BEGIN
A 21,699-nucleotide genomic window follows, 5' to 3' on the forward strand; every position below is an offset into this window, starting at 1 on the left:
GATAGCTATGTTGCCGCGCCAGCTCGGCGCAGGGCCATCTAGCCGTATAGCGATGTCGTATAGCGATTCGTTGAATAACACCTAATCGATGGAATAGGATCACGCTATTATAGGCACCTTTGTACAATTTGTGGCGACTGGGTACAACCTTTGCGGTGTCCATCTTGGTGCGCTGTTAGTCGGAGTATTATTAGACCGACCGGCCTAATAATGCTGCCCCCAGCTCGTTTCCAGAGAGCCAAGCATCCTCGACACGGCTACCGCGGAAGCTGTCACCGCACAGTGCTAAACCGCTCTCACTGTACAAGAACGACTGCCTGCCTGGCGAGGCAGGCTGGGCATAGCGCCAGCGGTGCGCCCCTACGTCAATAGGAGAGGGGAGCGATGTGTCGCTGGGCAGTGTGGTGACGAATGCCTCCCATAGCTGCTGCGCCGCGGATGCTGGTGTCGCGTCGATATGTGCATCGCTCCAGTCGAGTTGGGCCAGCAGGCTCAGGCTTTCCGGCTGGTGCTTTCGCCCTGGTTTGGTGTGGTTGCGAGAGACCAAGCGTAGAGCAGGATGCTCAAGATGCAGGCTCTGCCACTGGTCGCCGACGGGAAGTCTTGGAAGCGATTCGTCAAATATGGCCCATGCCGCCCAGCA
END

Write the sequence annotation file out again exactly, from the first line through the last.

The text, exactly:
A 21,699-nucleotide genomic window follows, 5' to 3' on the forward strand; every position below is an offset into this window, starting at 1 on the left:
GATAGCTATGTTGCCGCGCCAGCTCGGCGCAGGGCCATCTAGCCGTATAGCGATGTCGTATAGCGATTCGTTGAATAACACCTAATCGATGGAATAGGATCACGCTATTATAGGCACCTTTGTACAATTTGTGGCGACTGGGTACAACCTTTGCGGTGTCCATCTTGGTGCGCTGTTAGTCGGAGTATTATTAGACCGACCGGCCTAATAATGCTGCCCCCAGCTCGTTTCCAGAGAGCCAAGCATCCTCGACACGGCTACCGCGGAAGCTGTCACCGCACAGTGCTAAACCGCTCTCACTGTACAAGAACGACTGCCTGCCTGGCGAGGCAGGCTGGGCATAGCGCCAGCGGTGCGCCCCTACGTCAATAGGAGAGGGGAGCGATGTGTCGCTGGGCAGTGTGGTGACGAATGCCTCCCATAGCTGCTGCGCCGCGGATGCTGGTGTCGCGTCGATATGTGCATCGCTCCAGTCGAGTTGGGCCAGCAGGCTCAGGCTTTCCGGCTGGTGCTTTCGCCCTGGTTTGGTGTGGTTGCGAGAGACCAAGCGTAGAGCAGGATGCTCAAGATGCAGGCTCTGCCACTGGTCGCCGACGGGAAGTCTTGGAAGCGATTCGTCAAATATGGCCCATGCCGCCCAGCA